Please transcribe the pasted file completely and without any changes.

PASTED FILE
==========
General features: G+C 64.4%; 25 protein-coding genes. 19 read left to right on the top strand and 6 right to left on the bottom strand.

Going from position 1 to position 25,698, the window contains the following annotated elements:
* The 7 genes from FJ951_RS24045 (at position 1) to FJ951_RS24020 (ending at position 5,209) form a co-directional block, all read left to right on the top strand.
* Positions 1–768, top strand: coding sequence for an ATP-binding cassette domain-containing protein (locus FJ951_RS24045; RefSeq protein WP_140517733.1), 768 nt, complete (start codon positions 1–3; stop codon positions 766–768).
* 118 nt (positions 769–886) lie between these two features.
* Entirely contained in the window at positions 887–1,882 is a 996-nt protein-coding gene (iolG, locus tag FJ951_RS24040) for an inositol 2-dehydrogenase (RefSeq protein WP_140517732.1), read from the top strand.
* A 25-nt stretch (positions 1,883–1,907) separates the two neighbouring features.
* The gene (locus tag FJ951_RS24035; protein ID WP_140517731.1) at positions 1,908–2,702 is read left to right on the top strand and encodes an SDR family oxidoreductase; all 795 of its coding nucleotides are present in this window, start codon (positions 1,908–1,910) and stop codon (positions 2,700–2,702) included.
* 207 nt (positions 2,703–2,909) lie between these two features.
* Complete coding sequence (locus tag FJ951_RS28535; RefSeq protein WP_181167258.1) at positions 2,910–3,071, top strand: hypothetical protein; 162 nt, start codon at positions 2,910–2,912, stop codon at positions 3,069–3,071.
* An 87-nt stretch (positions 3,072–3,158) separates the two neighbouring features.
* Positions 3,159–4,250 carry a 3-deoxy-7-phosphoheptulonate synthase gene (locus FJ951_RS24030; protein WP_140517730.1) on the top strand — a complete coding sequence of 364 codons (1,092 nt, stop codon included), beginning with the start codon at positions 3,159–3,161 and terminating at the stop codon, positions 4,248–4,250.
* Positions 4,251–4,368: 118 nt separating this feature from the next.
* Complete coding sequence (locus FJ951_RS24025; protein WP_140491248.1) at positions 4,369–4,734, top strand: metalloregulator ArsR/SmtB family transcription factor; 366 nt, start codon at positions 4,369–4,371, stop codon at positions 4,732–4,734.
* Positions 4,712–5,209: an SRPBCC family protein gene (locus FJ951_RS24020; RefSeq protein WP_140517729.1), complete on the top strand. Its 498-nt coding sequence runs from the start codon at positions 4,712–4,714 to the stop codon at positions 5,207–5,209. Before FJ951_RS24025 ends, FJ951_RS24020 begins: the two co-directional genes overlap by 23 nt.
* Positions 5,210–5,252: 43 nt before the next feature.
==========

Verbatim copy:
General features: G+C 64.4%; 25 protein-coding genes. 19 read left to right on the top strand and 6 right to left on the bottom strand.

Going from position 1 to position 25,698, the window contains the following annotated elements:
* The 7 genes from FJ951_RS24045 (at position 1) to FJ951_RS24020 (ending at position 5,209) form a co-directional block, all read left to right on the top strand.
* Positions 1–768, top strand: coding sequence for an ATP-binding cassette domain-containing protein (locus FJ951_RS24045; RefSeq protein WP_140517733.1), 768 nt, complete (start codon positions 1–3; stop codon positions 766–768).
* 118 nt (positions 769–886) lie between these two features.
* Entirely contained in the window at positions 887–1,882 is a 996-nt protein-coding gene (iolG, locus tag FJ951_RS24040) for an inositol 2-dehydrogenase (RefSeq protein WP_140517732.1), read from the top strand.
* A 25-nt stretch (positions 1,883–1,907) separates the two neighbouring features.
* The gene (locus tag FJ951_RS24035; protein ID WP_140517731.1) at positions 1,908–2,702 is read left to right on the top strand and encodes an SDR family oxidoreductase; all 795 of its coding nucleotides are present in this window, start codon (positions 1,908–1,910) and stop codon (positions 2,700–2,702) included.
* 207 nt (positions 2,703–2,909) lie between these two features.
* Complete coding sequence (locus tag FJ951_RS28535; RefSeq protein WP_181167258.1) at positions 2,910–3,071, top strand: hypothetical protein; 162 nt, start codon at positions 2,910–2,912, stop codon at positions 3,069–3,071.
* An 87-nt stretch (positions 3,072–3,158) separates the two neighbouring features.
* Positions 3,159–4,250 carry a 3-deoxy-7-phosphoheptulonate synthase gene (locus FJ951_RS24030; protein WP_140517730.1) on the top strand — a complete coding sequence of 364 codons (1,092 nt, stop codon included), beginning with the start codon at positions 3,159–3,161 and terminating at the stop codon, positions 4,248–4,250.
* Positions 4,251–4,368: 118 nt separating this feature from the next.
* Complete coding sequence (locus FJ951_RS24025; protein WP_140491248.1) at positions 4,369–4,734, top strand: metalloregulator ArsR/SmtB family transcription factor; 366 nt, start codon at positions 4,369–4,371, stop codon at positions 4,732–4,734.
* Positions 4,712–5,209: an SRPBCC family protein gene (locus FJ951_RS24020; RefSeq protein WP_140517729.1), complete on the top strand. Its 498-nt coding sequence runs from the start codon at positions 4,712–4,714 to the stop codon at positions 5,207–5,209. Before FJ951_RS24025 ends, FJ951_RS24020 begins: the two co-directional genes overlap by 23 nt.
* Positions 5,210–5,252: 43 nt before the next feature.